Because sapphires with more saturated color are given a higher value, pale sapphires are often subjected to color-enhancing treatments to brighten their natural color or sometimes even to change the color of their surface.
The most common would be Heat Treatment where pale-colored sapphires are subjected to a temperature of more than 17000 C. The heat livens the color of the sapphire at the end of the treatment, giving you a brighter more saturated stone. Although gem collectors would still prefer untreated stones, this method is already widely accepted in the market.
Another color-enhancing technique is the Diffusion Process. In this method, the gem is heated to a melting point together with a color-changing element that penetrates the surface of the stone giving it a different color. There are two types of diffusion techniques used – surface diffusion and lattice infusion. Titanium is commonly used for surface diffusion where a shallow penetration occurs. Titanium gives the treated sapphire blue color. The element beryllium is more common with lattice infusion where it penetrates deeper into the stone and creates an orange color. Surface diffusion yields a weaker outcome than lattice infusion in that the original color is often exposed when the stone is chipped or re-polished.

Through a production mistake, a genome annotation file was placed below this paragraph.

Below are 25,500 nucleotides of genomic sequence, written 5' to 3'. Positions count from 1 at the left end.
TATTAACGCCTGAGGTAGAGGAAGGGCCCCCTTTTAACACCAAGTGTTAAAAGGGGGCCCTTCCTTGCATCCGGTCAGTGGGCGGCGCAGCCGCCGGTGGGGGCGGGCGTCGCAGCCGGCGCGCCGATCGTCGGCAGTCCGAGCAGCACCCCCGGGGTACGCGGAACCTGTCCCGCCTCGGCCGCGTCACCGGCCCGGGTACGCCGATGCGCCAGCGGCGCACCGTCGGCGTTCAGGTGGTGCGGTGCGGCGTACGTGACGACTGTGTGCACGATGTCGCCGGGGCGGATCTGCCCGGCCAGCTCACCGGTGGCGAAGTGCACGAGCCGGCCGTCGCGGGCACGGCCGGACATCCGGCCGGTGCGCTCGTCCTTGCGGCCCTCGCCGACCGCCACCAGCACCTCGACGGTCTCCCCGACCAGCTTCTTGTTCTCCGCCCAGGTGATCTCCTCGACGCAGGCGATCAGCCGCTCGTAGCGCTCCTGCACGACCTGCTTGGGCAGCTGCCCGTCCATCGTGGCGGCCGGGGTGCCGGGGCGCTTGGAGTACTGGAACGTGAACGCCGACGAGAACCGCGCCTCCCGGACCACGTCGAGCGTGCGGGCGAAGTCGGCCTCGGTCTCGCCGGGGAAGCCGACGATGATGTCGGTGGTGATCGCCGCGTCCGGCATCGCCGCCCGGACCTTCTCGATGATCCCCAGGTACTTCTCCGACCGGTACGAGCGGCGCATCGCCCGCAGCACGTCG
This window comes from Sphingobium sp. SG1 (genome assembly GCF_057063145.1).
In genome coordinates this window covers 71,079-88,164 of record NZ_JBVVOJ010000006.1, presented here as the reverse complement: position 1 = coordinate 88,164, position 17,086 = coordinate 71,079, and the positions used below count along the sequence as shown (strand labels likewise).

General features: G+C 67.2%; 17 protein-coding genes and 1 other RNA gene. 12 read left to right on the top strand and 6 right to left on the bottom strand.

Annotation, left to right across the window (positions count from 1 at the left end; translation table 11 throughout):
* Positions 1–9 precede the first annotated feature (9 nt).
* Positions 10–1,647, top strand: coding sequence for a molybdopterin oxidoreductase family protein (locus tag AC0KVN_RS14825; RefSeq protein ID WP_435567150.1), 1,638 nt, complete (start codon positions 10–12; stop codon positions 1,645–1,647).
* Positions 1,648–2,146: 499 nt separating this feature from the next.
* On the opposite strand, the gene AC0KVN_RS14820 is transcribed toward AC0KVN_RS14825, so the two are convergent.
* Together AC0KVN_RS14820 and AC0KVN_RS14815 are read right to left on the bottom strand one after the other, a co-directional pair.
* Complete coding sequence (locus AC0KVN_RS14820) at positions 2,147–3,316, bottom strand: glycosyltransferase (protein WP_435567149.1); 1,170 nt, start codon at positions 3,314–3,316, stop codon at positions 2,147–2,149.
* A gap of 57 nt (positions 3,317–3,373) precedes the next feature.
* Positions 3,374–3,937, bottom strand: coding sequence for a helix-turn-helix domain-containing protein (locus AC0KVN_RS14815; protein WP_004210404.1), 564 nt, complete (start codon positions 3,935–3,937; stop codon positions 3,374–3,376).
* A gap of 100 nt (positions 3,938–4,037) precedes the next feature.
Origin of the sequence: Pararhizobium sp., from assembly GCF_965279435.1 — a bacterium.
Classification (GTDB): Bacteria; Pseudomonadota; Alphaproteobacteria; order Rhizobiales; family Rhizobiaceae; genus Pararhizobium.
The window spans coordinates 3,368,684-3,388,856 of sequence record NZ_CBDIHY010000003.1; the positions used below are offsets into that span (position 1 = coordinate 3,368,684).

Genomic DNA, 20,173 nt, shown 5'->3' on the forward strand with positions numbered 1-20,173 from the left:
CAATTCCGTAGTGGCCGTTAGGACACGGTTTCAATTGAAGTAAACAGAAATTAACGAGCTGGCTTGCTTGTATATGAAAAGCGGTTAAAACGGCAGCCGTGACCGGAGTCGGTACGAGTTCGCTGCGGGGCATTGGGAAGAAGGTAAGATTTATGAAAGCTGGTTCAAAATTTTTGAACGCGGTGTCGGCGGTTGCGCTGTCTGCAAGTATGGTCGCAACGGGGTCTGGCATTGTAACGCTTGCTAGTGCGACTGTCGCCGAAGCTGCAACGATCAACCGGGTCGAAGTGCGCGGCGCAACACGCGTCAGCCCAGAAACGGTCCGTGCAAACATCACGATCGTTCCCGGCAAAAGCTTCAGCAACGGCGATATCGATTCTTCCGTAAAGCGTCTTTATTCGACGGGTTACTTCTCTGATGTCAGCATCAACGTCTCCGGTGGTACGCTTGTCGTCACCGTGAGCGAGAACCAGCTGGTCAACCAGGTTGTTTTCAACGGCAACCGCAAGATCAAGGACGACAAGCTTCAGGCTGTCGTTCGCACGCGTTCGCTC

The weakest among these treatments is Irradiation where the stone is exposed to controlled radiation to bring out a more vibrant color. This is more commonly used on pale yellow and light brown sapphires with the end product becoming a stunning bright yellow color. The downside to this method is that the color fades when the stone is exposed to bright light or to heat. Since no penetrative element is used, the product of Irradiation is often hard to detect in lab tests. As an alternative, gem experts use the “fade test” by exposing the stone to intense light and re-examining its color afterward.